I’ve been to Ala-Archa once before, of course, but it absolutely did not look like this.
If my first journey to Ala-Archa National Park was characterized by herds of horses and Couchsurfers, this second trip was all about the snowfall and convivial Kyrgyz co-campers.
Walking into the trail towards Ala-Archa Upper Ski Base, a relic of Soviet holiday-making in this still-frozen former-Soviet, my path crossed ways with only one or two other hikers.
Though I spied some other walkers up ahead, I ended up never finding where they went and thought I’d have my meterological-station campsite boringly to myself for the night.
Splendidly I was wrong, and when I awoke from a Tolstoy-induced nap I found to my delight seven gregarious Kyrgyz setting up camp just across a small clearing from my own.
While trekking is amongst my favorite pastimes, solo-camping is at its very heart quite boring. How fortunate, then, to have randoms to spend two a day hiking through snowy mountains and the nights huddled around a warm campfire and big bowls of hearty stew.
These guys were up with the sun, and after a quick breakfast (which, like every other meal while we shared a campsite, they insisted I join them for instead of eating the pre-packaged backapacker food I’d had leftover from Greece) it was off and into the snow.
And I do mean into the snow. If I’d been solo I probably wouldn’t have tramped as far as I did, but with such good company (and who seemed so comfortable in the elements here) it seemed a shame not to press on.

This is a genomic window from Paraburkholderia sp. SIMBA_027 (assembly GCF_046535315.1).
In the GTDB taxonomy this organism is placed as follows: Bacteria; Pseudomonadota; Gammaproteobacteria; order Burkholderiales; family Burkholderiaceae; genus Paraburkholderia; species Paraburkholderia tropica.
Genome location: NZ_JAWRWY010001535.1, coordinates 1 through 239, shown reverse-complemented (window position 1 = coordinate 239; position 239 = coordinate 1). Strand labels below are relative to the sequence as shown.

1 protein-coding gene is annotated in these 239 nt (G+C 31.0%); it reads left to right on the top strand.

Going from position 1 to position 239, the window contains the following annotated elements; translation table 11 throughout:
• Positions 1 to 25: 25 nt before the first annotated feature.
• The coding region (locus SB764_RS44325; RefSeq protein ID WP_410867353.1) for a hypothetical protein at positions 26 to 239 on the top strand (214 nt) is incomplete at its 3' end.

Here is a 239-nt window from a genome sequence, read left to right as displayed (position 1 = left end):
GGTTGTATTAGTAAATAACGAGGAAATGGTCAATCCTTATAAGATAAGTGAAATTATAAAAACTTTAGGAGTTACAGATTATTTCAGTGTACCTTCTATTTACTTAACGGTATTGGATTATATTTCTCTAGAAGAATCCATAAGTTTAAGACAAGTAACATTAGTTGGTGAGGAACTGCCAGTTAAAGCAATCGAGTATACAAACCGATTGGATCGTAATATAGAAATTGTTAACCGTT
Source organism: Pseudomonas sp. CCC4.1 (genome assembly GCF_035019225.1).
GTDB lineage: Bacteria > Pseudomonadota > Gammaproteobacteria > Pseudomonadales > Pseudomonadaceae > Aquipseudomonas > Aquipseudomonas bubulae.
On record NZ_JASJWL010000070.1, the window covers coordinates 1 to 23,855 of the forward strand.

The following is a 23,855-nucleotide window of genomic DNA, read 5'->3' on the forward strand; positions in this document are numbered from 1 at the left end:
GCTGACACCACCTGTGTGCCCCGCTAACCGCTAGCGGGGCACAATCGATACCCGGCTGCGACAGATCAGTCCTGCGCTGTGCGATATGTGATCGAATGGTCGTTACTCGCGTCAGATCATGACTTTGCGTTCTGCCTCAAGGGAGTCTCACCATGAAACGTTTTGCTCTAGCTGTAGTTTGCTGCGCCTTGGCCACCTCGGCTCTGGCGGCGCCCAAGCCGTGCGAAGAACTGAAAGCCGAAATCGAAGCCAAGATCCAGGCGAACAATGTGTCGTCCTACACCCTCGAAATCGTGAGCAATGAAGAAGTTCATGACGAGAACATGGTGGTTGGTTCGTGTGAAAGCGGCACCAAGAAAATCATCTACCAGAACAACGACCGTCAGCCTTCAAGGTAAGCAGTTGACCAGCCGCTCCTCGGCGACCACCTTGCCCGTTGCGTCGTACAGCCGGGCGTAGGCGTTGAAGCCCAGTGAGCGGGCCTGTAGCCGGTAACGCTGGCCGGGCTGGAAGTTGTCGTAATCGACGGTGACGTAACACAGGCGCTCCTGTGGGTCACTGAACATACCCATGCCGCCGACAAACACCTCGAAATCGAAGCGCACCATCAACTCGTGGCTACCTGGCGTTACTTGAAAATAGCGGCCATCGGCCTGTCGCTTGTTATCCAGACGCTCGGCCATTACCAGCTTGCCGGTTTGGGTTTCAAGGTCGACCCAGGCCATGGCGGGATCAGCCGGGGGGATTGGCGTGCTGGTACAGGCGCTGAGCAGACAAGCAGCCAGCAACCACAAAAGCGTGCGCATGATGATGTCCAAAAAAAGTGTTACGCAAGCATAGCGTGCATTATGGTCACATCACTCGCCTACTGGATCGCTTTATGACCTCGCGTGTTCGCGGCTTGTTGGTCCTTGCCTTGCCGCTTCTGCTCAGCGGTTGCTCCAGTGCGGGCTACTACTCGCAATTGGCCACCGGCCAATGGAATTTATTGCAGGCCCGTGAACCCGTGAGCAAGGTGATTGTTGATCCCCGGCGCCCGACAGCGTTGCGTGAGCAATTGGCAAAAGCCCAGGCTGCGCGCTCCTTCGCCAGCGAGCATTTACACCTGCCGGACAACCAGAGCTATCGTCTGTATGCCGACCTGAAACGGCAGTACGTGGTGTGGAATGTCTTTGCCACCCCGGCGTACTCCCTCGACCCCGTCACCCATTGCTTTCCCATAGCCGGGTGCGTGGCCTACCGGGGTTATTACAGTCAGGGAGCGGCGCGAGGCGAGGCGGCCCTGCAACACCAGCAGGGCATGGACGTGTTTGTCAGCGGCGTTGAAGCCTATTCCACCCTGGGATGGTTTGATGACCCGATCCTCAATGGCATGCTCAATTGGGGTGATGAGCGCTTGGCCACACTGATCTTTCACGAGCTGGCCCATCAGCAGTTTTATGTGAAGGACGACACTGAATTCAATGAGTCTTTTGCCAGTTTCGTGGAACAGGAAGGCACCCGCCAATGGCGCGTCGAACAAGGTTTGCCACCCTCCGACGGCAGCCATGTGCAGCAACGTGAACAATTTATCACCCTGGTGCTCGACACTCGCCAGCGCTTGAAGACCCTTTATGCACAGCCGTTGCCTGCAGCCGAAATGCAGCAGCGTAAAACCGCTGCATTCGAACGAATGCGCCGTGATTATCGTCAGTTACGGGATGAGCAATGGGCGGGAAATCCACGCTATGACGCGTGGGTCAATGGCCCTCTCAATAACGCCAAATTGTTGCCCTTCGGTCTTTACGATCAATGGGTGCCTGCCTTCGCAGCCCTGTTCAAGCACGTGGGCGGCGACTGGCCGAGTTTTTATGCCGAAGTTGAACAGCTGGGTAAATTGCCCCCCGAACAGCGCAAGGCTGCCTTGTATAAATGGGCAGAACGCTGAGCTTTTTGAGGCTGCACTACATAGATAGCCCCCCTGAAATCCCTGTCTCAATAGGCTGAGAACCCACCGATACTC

After hiking all day over snow-covered trails and up frosted ridges, we walked back to that Soviet-era ski lodge for a quick tea and chocolate-heavy lunch break.
As the light began to wane, though, it was soon time to head back down the trail towards Base Camp for another night hiddled around a small fare drinking tea and vodka (though not at the same time, of course).
It was with a certain tinge of sadness that I waved goodbye to these guys as they took off the next morning, but I lay back in the sun to read and promptly feel into another Russian-Lit nap.
When I awoke the world was once again covered in snow, which is generally my signal to leave as well. Those miles to the edge of the snowfall were quiet and reflective, not least of which wondering how I was lucky enough to come across such good company in such a remote campsite.
Shortly after making that video I made it back to less scary precipitation and set up camp, but even by the next morning the weather never cleared.
And so it was once again back to Bishkek, to try to be useful and maybe even find a job? But, uh… more on that soon.